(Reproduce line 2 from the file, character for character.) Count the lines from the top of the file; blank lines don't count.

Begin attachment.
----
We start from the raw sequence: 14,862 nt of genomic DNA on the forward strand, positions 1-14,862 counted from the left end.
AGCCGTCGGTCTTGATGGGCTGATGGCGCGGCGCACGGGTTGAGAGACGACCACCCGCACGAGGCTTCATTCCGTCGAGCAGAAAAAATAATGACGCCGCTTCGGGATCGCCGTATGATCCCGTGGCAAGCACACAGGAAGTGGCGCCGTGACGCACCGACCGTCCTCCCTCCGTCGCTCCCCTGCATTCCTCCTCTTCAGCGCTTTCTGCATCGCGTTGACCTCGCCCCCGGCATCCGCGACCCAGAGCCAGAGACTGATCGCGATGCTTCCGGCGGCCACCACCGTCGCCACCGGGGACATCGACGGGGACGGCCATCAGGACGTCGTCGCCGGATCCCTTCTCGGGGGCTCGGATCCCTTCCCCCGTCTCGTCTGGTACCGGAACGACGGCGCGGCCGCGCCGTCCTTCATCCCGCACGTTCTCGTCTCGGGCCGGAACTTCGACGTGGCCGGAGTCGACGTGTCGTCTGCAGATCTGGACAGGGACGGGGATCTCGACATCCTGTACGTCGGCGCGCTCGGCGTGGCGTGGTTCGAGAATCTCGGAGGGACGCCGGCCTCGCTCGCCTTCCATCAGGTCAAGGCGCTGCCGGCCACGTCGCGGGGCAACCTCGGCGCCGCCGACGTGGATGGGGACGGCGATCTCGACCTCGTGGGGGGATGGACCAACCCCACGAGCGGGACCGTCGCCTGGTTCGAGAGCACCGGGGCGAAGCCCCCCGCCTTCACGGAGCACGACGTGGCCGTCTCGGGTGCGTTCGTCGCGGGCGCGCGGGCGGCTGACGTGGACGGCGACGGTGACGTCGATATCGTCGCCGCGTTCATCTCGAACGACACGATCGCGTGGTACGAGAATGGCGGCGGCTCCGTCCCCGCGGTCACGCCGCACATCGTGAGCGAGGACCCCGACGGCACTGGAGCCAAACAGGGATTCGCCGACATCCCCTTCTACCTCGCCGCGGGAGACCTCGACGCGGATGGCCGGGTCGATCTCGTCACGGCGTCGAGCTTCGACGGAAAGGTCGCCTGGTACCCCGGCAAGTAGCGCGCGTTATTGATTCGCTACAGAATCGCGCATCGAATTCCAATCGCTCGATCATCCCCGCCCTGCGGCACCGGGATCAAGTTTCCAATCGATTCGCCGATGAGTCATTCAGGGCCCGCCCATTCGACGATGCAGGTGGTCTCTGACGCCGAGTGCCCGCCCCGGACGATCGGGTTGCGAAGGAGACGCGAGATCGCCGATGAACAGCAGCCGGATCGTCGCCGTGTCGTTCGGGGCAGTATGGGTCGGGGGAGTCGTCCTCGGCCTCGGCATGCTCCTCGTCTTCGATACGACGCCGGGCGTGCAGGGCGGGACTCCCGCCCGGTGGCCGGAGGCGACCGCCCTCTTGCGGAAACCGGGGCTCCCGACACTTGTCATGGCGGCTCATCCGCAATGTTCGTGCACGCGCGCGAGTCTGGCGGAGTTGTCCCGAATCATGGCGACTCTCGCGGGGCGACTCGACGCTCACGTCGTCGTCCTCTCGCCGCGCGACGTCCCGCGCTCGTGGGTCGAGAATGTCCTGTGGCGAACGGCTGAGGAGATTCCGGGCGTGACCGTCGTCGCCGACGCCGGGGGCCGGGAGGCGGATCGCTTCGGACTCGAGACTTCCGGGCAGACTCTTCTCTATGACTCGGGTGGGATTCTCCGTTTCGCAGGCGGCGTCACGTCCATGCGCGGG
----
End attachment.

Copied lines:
AGCCGTCGGTCTTGATGGGCTGATGGCGCGGCGCACGGGTTGAGAGACGACCACCCGCACGAGGCTTCATTCCGTCGAGCAGAAAAAATAATGACGCCGCTTCGGGATCGCCGTATGATCCCGTGGCAAGCACACAGGAAGTGGCGCCGTGACGCACCGACCGTCCTCCCTCCGTCGCTCCCCTGCATTCCTCCTCTTCAGCGCTTTCTGCATCGCGTTGACCTCGCCCCCGGCATCCGCGACCCAGAGCCAGAGACTGATCGCGATGCTTCCGGCGGCCACCACCGTCGCCACCGGGGACATCGACGGGGACGGCCATCAGGACGTCGTCGCCGGATCCCTTCTCGGGGGCTCGGATCCCTTCCCCCGTCTCGTCTGGTACCGGAACGACGGCGCGGCCGCGCCGTCCTTCATCCCGCACGTTCTCGTCTCGGGCCGGAACTTCGACGTGGCCGGAGTCGACGTGTCGTCTGCAGATCTGGACAGGGACGGGGATCTCGACATCCTGTACGTCGGCGCGCTCGGCGTGGCGTGGTTCGAGAATCTCGGAGGGACGCCGGCCTCGCTCGCCTTCCATCAGGTCAAGGCGCTGCCGGCCACGTCGCGGGGCAACCTCGGCGCCGCCGACGTGGATGGGGACGGCGATCTCGACCTCGTGGGGGGATGGACCAACCCCACGAGCGGGACCGTCGCCTGGTTCGAGAGCACCGGGGCGAAGCCCCCCGCCTTCACGGAGCACGACGTGGCCGTCTCGGGTGCGTTCGTCGCGGGCGCGCGGGCGGCTGACGTGGACGGCGACGGTGACGTCGATATCGTCGCCGCGTTCATCTCGAACGACACGATCGCGTGGTACGAGAATGGCGGCGGCTCCGTCCCCGCGGTCACGCCGCACATCGTGAGCGAGGACCCCGACGGCACTGGAGCCAAACAGGGATTCGCCGACATCCCCTTCTACCTCGCCGCGGGAGACCTCGACGCGGATGGCCGGGTCGATCTCGTCACGGCGTCGAGCTTCGACGGAAAGGTCGCCTGGTACCCCGGCAAGTAGCGCGCGTTATTGATTCGCTACAGAATCGCGCATCGAATTCCAATCGCTCGATCATCCCCGCCCTGCGGCACCGGGATCAAGTTTCCAATCGATTCGCCGATGAGTCATTCAGGGCCCGCCCATTCGACGATGCAGGTGGTCTCTGACGCCGAGTGCCCGCCCCGGACGATCGGGTTGCGAAGGAGACGCGAGATCGCCGATGAACAGCAGCCGGATCGTCGCCGTGTCGTTCGGGGCAGTATGGGTCGGGGGAGTCGTCCTCGGCCTCGGCATGCTCCTCGTCTTCGATACGACGCCGGGCGTGCAGGGCGGGACTCCCGCCCGGTGGCCGGAGGCGACCGCCCTCTTGCGGAAACCGGGGCTCCCGACACTTGTCATGGCGGCTCATCCGCAATGTTCGTGCACGCGCGCGAGTCTGGCGGAGTTGTCCCGAATCATGGCGACTCTCGCGGGGCGACTCGACGCTCACGTCGTCGTCCTCTCGCCGCGCGACGTCCCGCGCTCGTGGGTCGAGAATGTCCTGTGGCGAACGGCTGAGGAGATTCCGGGCGTGACCGTCGTCGCCGACGCCGGGGGCCGGGAGGCGGATCGCTTCGGACTCGAGACTTCCGGGCAGACTCTTCTCTATGACTCGGGTGGGATTCTCCGTTTCGCAGGCGGCGTCACGTCCATGCGCGGG